artist / participant
The Second exhibition at Klosterfelde Linienstraße shows works by Jonas Lipps (*1979).
Watercolours in various formats, though rarely extending beyond A4, are presented in rows, or on one wall in a loose organisation. They show remembered and sometimes previously photographed situations, constructed images, but also elements from public image-banks such as newspaper photos or advertisements.
All the genres seem to be included: landscape, portrait, still life, and at the same time none of these, since the thing represented is, though recognizable, never physical, or tangible, or object-like. When using photographic sources, particular parts are emphasized by the tracing of contours, subsequently covered with transparent layers of paint. In this kind of painting it's not a question of a demonstration of virtuosity, more important is how, in the painting process, there are repeatedly changes of orientation, and detours, which result from self-imposed constraints and resistances. Lipps often works with papers which are badly suited to watercolour, and which through the subsequent loss of control over the paint flow, prevent a predetermined representation. This paper can be of different origins and qualities: leaflets, book pages, or the squared pages of exercise books, partly stained and ripped. On some sheets, by leaving the edge white, a Polaroid-like format comes about, like a passe-partout.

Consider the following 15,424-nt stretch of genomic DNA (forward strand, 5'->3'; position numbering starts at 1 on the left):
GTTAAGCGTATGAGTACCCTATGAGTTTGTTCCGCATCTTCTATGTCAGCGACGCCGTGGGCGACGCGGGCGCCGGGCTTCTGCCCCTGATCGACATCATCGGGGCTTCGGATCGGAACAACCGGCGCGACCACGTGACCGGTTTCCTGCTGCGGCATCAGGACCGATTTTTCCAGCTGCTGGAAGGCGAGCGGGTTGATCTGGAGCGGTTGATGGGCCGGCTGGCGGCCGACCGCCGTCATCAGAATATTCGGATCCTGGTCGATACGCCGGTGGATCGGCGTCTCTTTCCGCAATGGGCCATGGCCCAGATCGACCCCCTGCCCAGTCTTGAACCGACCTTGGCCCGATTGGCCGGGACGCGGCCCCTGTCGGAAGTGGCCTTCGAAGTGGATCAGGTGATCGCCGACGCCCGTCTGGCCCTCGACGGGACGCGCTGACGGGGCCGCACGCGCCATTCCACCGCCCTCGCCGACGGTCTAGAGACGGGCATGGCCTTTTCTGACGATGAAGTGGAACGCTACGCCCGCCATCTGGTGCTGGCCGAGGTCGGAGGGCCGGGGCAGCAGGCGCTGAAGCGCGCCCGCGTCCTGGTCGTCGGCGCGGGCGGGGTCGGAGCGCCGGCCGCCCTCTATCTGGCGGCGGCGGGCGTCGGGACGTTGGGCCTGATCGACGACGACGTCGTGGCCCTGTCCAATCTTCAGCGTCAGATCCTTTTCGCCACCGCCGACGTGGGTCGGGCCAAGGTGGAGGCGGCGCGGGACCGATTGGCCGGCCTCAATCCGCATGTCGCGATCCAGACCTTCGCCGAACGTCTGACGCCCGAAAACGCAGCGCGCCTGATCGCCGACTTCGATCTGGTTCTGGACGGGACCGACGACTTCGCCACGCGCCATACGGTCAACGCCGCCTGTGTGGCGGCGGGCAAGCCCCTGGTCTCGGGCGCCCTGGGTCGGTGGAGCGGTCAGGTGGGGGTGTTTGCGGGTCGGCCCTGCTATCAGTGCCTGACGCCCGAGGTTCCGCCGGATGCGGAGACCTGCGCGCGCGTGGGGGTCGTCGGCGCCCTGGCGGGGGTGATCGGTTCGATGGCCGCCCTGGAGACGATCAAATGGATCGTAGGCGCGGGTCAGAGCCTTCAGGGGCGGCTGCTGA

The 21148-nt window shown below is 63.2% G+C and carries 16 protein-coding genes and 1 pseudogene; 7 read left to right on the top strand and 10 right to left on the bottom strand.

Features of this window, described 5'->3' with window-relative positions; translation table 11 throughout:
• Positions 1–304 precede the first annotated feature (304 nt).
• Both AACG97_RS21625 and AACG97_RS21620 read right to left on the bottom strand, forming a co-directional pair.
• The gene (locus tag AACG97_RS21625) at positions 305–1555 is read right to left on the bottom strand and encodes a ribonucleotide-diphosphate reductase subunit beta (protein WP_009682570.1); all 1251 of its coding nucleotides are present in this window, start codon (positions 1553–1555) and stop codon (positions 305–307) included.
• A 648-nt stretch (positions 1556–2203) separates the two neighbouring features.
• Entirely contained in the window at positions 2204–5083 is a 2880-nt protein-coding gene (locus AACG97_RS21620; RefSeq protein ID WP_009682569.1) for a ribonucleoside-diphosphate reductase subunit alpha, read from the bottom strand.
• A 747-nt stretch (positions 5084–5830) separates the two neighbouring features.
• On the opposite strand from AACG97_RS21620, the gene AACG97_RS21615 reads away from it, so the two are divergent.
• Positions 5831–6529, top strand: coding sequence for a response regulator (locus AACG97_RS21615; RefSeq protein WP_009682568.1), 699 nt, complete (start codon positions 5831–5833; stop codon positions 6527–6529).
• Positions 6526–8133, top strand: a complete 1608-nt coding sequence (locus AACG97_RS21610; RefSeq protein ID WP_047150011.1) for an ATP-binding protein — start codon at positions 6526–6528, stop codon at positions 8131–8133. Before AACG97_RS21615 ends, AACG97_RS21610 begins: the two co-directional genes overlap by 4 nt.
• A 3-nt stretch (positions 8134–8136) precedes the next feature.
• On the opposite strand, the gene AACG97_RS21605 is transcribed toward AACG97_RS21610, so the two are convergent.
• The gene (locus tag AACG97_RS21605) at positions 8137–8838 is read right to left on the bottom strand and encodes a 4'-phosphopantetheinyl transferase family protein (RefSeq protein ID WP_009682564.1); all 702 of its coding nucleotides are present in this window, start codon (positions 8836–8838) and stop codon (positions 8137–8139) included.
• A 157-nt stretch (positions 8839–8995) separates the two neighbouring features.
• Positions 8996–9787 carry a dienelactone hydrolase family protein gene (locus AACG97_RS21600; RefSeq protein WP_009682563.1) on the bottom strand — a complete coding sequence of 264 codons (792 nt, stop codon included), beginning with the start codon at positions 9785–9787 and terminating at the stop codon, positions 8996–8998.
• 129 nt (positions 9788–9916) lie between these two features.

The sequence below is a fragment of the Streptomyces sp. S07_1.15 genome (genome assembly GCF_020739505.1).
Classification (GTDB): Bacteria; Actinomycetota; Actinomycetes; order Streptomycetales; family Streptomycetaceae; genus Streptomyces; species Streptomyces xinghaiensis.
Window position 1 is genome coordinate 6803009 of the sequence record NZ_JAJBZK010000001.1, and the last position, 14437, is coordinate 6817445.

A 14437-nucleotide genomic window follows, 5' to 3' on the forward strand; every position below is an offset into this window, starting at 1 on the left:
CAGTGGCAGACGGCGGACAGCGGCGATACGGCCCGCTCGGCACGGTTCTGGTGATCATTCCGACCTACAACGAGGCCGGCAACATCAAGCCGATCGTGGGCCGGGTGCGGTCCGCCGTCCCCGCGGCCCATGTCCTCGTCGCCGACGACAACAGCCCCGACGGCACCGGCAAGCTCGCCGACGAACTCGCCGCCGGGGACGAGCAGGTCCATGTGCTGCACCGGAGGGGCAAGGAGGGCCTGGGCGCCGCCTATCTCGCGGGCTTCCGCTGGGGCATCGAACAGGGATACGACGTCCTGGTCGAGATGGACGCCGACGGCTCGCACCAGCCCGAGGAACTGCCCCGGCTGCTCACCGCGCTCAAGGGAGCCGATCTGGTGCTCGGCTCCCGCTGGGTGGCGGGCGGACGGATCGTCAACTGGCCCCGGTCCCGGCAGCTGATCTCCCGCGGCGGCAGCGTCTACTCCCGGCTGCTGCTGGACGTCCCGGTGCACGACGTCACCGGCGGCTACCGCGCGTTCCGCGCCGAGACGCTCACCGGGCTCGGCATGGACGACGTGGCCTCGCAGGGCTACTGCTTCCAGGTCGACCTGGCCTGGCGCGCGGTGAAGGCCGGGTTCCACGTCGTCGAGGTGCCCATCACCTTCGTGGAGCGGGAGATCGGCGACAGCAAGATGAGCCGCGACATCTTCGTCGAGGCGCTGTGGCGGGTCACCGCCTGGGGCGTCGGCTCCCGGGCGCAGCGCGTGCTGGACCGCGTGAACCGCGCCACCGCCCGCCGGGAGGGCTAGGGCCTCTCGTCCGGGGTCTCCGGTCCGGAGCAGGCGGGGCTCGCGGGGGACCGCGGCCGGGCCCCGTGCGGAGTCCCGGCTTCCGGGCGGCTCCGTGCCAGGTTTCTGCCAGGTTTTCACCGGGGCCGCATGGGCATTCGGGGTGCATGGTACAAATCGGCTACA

The manner in which the images are framed resembles film stills. A large part of the information seems to lie outside the image; the before and after is implied. None of the motives depict an extraordinary event, often they are casual gestures, and constellations of anthropomorphic figures, persons or things. The viewer thus lands in a situation which however avoids the anecdotal. Also the letters that appear now and then in a picture, from which one can't help trying to read a sense, remain signs without a designated meaning, a kind of diversionary manoeuvre by means of decoding.
The volatile, unstable watercolour medium is the appropriate technique for motifs which include the incapacity to represent an object in its complexity, and the failed search for solutions as offered possibilities. Lipps works simultaneously with and against a traditional, compositionally balanced style of painting, and demonstrates with his figures that sometimes veer into the grotesque, and hysterical forms, what necessarily remains fragmentary in the process of representing the world.
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